Scratch the surface of any actor in New York City, and you'll find a waiter underneath. Or so the cliché goes. In reality, for many of this silicon city's actors, it's the explosion of e-commerce that pays the rent while they're striving for that "big break." Chances are that almost any Off-Broadway play you venture to see has actors in its cast who spend their days doing everything from web research for pharmaceutical companies to freelance editing for websites. After all, in the downtown theater scene, almost no one is "just an actor."
If you need evidence, simply head down to The Kraine Theater on East 4th Street to see The Word, the writing and directing debut for actor Ian McCulloch. Part mystery, part comedy, and part love story, The Word explores the power of language through the escapades of Tristian Chenoweth, a radio talk-show host whose mission is to save the planet from "The Word." I spoke with McCulloch on the phone while he was at his day job at Epicurious.com, CondeNast's food website.
According to McCulloch, the idea for the play came from a song of nonsense words that he and a friend were singing one day in their car. "If we're sitting there, and you have a pack of cigarettes and I say 'give me a schmeggie,' then you'll probably know what I'm talking about. The idea is that a word, if you say it, is a real word. And that's a powerful thing." A powerful thing indeed, especially when you consider the abundance of new web words that have become a part of our daily lexicon.
After graduating from New York University's theater program, McCulloch lived in Los Angeles, Boston, and even Iowa, before returning to New York to continue his theatrical pursuits. When I asked McCulloch what his title was at Epicurious.com, he explained, "I'm a permanent freelance person. I used to be a chef, so I'm the recipe guy. I wouldn't say I'm editing, really, but hold on one second." He leans away from the mouthpiece to get input from a co-worker. "Hey what's my title here? No, I really need to know. Freelance-what? Really? Okay, cool." He returns to the phone, pleased, and announces: "Editor." This sort of relaxed atmosphere, typical of many new web companies, is the perfect setting for actors accustomed to the anything-goes theater scene.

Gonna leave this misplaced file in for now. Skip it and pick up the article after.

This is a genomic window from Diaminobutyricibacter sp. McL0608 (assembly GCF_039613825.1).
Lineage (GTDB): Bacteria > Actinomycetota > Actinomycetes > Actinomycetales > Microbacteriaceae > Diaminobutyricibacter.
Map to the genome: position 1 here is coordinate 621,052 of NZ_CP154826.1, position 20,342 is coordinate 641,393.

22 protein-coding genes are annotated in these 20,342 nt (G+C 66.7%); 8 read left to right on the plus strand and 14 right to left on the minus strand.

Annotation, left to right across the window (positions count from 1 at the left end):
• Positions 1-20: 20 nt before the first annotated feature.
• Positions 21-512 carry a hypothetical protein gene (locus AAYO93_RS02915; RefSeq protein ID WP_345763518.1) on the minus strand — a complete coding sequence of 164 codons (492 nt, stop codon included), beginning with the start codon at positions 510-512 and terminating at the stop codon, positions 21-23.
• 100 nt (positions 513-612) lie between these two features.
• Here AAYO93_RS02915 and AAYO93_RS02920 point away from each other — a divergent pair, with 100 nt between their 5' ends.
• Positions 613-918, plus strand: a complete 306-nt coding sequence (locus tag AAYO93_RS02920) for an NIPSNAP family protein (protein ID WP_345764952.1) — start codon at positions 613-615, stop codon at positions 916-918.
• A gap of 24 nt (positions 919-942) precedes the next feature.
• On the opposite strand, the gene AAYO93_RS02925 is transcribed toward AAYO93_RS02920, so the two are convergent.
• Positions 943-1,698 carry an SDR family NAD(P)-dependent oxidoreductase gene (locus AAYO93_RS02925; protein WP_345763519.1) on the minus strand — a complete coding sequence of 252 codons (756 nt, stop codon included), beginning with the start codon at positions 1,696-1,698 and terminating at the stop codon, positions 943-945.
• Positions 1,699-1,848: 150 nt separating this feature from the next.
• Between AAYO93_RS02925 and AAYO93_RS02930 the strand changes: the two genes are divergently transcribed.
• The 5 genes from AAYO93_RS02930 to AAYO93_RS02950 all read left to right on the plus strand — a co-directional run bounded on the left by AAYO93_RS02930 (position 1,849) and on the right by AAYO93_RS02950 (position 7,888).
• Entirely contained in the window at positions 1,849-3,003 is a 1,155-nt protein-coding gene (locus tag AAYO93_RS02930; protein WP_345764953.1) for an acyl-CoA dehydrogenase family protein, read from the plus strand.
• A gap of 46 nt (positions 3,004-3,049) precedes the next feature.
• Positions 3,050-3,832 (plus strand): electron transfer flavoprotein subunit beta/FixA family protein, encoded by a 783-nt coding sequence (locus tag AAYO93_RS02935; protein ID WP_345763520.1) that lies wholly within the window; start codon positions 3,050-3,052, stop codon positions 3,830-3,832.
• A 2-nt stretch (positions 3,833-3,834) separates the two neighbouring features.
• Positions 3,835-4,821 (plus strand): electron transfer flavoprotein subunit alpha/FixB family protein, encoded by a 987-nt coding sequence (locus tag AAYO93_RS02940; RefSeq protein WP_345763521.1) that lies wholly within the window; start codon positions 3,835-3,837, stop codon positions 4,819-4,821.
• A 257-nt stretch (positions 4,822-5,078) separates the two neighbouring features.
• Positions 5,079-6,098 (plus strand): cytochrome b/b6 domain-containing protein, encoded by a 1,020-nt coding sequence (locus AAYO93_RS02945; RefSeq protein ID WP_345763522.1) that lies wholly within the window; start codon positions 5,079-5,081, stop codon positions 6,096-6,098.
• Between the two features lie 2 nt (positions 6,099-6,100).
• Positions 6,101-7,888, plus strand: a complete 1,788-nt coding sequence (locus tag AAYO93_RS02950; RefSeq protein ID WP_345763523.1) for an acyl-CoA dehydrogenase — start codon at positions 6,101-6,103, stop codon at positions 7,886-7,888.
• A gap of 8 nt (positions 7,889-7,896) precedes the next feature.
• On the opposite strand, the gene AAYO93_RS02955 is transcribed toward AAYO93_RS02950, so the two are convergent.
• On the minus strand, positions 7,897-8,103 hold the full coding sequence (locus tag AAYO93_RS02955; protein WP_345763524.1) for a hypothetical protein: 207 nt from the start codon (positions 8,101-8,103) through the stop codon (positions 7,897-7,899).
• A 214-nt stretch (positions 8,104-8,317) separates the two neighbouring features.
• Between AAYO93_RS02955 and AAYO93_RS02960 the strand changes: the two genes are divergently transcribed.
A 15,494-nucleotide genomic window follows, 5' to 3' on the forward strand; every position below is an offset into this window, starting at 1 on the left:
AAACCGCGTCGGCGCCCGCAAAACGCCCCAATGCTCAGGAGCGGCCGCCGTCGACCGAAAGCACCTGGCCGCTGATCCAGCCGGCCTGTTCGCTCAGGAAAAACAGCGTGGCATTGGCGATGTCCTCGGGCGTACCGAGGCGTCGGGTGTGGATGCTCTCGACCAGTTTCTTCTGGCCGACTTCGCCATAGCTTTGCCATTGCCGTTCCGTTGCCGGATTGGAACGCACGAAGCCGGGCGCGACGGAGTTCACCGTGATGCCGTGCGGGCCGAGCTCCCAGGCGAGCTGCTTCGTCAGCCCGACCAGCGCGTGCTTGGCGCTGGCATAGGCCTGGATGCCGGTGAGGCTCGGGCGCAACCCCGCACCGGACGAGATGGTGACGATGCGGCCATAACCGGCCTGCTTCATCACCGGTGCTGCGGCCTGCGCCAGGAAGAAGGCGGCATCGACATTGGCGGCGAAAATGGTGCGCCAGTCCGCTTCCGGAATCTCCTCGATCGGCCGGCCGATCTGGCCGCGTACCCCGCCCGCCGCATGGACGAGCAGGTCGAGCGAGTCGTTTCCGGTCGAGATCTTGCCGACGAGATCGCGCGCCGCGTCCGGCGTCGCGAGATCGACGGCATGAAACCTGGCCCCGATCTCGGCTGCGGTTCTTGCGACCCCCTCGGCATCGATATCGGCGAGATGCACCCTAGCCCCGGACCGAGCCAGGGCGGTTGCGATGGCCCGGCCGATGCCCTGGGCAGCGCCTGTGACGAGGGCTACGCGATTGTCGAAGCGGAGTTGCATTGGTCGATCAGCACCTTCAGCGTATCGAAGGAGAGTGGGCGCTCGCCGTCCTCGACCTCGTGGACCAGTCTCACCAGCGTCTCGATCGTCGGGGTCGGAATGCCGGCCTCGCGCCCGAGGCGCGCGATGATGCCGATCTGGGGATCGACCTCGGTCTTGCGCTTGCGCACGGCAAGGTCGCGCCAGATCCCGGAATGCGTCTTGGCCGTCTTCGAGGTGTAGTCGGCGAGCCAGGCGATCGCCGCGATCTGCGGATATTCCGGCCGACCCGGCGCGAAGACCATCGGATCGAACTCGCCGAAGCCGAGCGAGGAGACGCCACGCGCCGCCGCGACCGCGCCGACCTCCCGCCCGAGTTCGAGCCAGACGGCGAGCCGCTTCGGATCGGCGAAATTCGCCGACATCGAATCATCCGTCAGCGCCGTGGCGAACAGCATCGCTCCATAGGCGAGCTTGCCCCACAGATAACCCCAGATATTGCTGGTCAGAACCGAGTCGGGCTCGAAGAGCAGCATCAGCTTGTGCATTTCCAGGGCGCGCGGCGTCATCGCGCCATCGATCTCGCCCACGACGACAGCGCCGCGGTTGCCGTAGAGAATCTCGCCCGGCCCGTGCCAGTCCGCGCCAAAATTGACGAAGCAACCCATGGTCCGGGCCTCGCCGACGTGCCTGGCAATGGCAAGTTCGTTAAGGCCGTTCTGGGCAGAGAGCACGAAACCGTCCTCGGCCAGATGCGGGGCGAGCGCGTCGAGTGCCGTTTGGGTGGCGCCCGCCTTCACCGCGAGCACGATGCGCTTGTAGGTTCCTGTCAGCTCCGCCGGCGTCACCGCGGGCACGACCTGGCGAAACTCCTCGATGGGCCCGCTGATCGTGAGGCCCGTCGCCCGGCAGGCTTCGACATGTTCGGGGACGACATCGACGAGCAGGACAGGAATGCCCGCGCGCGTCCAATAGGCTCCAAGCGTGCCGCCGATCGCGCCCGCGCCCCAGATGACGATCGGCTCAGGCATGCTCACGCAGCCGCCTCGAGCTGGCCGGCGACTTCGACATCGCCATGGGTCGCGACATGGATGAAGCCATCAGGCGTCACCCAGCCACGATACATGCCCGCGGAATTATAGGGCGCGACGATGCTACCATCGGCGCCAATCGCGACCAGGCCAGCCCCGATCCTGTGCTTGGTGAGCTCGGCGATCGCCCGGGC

David Cote, who plays an aggressive salesman in The Word, also finds that web work suits his lifestyle. As the theater editor for Culturefinder.com, Cote says his job doesn't interfere too much with his artistic pursuits. Coming from Cote, that's quite a compliment. In addition to his acting exploits, which have included the European tour of Richard Foreman's Pearls For Pigs, he was also the co-founder and editor of a number of Off-Off Broadway publications, including OFF: A Journal of Alternative Theater, and the director of the long-running downtown hit, Something Something Uber Alles. When I asked him if dabbling in these related fields ever threatens his acting career, he cited the success of OFF founding partner, Jennifer Woodward, who plays Effie Ruskin in The Countess, another long-running Off-Broadway production. Cote admits that he is torn between pursuing acting or writing, but for now he is happy to spend his days logged-on, and his nights on-stage.